Transposition and First Experiences of the New Regime
Editor(s): Magnus Strand, Vladimir Bastidas, Marios C Iacovides
All EU Member States have now transposed Directive 2014/104/EU on damages actions for breaches of competition law into national law. The Directive (and the soft-law instruments accompanying it) not only marks a new phase for private enforcement of competition law but also, more generally, provides a novel and thought provoking instance of EU harmonisation of aspects of private law and civil litigation.
Following up on a previous volume in the Swedish Studies in European Law series, published in 2016, this book offers contributions from top practitioners and scholars from all over Europe, who present and discuss first experiences from the implementation of the new damages regime in various jurisdictions.
Topics covered include theoretical and practical reflections on the state of private enforcement in Europe, the balancing of conflicting interests pertaining to public and private enforcement of competition law respectively, and specific legal issues such as causation and the estimation of harm. The authors explore problems solved, problems created, and future challenges in the new regime of private enforcement of competition law in Europe, offering predictions as to issues that may have to be settled through recourse to the European Court of Justice.
ROLLING OUT THE NEW PRIVATE ENFORCEMENT REGIME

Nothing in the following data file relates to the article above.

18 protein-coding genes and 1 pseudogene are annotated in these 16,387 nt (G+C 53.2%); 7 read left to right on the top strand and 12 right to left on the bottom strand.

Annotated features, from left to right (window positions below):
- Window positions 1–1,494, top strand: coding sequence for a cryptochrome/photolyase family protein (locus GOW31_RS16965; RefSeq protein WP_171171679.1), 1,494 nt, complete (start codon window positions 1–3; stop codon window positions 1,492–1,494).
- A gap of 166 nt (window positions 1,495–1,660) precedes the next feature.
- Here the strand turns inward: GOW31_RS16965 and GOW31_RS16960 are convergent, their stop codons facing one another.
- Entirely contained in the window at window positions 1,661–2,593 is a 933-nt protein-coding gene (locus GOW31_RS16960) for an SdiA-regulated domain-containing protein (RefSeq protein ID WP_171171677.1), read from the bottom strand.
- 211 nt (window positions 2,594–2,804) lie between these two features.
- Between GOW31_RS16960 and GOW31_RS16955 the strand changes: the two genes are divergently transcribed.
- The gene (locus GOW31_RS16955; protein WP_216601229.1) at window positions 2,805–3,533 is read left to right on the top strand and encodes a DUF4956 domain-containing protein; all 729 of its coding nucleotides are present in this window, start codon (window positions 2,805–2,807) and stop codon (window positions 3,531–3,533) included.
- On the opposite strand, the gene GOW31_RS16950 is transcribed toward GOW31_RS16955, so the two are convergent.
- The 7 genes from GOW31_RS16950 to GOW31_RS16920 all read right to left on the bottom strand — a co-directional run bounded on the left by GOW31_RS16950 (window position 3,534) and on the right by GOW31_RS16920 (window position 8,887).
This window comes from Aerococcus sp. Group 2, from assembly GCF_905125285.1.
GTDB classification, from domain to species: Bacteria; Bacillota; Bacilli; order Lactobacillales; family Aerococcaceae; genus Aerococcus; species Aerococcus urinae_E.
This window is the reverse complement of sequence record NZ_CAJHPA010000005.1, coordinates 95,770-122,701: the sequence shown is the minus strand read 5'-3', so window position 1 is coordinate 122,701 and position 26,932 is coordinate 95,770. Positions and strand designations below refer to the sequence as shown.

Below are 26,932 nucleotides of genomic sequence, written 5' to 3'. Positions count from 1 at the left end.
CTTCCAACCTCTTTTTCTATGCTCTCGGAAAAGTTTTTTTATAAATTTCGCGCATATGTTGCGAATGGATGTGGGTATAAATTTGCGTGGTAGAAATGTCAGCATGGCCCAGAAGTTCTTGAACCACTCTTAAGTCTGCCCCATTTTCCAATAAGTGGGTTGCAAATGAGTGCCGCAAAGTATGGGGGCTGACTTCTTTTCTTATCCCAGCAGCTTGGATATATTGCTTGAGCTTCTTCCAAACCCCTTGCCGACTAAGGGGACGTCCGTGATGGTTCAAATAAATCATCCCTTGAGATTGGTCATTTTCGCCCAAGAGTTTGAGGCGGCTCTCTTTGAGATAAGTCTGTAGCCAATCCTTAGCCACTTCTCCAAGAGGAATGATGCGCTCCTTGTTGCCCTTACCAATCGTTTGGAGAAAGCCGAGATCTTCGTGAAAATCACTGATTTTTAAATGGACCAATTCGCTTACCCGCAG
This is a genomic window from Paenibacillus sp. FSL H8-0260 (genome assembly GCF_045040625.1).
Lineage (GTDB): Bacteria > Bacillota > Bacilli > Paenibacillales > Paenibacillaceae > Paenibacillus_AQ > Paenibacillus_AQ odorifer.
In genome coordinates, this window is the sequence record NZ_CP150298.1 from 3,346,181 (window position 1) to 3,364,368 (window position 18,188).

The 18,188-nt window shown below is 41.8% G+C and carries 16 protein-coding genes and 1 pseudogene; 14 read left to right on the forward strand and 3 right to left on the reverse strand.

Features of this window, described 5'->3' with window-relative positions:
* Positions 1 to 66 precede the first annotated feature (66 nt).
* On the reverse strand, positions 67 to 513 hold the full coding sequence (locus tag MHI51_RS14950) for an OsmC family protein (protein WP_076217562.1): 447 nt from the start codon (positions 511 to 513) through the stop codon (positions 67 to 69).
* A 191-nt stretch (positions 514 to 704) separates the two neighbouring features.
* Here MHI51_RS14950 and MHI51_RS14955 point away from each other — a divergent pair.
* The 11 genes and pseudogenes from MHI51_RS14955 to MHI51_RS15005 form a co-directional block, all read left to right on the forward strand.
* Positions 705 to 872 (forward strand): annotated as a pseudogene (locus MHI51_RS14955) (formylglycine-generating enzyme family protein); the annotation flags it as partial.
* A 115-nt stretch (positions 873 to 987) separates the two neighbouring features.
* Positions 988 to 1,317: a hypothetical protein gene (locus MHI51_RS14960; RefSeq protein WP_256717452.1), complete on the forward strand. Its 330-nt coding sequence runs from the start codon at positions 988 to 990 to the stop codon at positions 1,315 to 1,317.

1. EU Competences and the Damages Directive: The Continuum Between Minimum and Full Harmonisation Max Hjärtström and Julian Nowag
2. The State of Private Enforcement of Competition Law: A Practitioner’s Perspective
Ulrich Classen and Martin Seegers
3. Managing Transposition and Avoiding Fragmentation: The Example of Limitation Periods and Interest
4. A First Look at the Portuguese Act 23/2018 Transposing the Private Enforcement Directive
Sofia Oliveira Pais
BALANCING PUBLIC AND PRIVATE ENFORCEMENT
5. Private Enforcement of Public Law – An Inconsistent Approach to Remedies?
6. The Binding Effects of Decisions and Judgments under EU Competition Law
7. Facilitating Follow-on Actions? Public and Private Enforcement of EU Competition Law After Directive 2014/104
8. The Practical and Legal Effects of National Decisions in Subsequent Damages Actions
9. The Quest for Evidence – Still an Uphill Battle for Cartel Victims?
SOLVED AND UNSOLVED ISSUES IN PRIVATE ENFORCEMENT
10. Damages Actions in Article 102 TFEU Cases: The New Frontier for Private Enforcement
Assimakis P Komninos
11. Implementing the Rules of the Damages Directive on Joint and Several Liability: The SME Derogation
12. Causation and Damage: What the Directive Does Not Solve and Remarks on Relevant EU Law
13. The Presumption of Harm and its Implementation in the Member States’ Legal Orders
Pieter Van Cleynenbreugel
14. Article 17(3) of the Damages Directive and the Interaction Between the Swedish Competition Authority and Swedish Courts
Marios C Iacovides
Magnus Strand is associate professor of European law and senior lecturer in commercial law at Uppsala University.
Vladimir Bastidas Venegas is associate professor of European law and senior lecturer in competition law at Uppsala University.
Marios C Iacovides
Marios C Iacovides is assistant professor of European law at Stockholm University and legal counsel at the Swedish Competition Authority.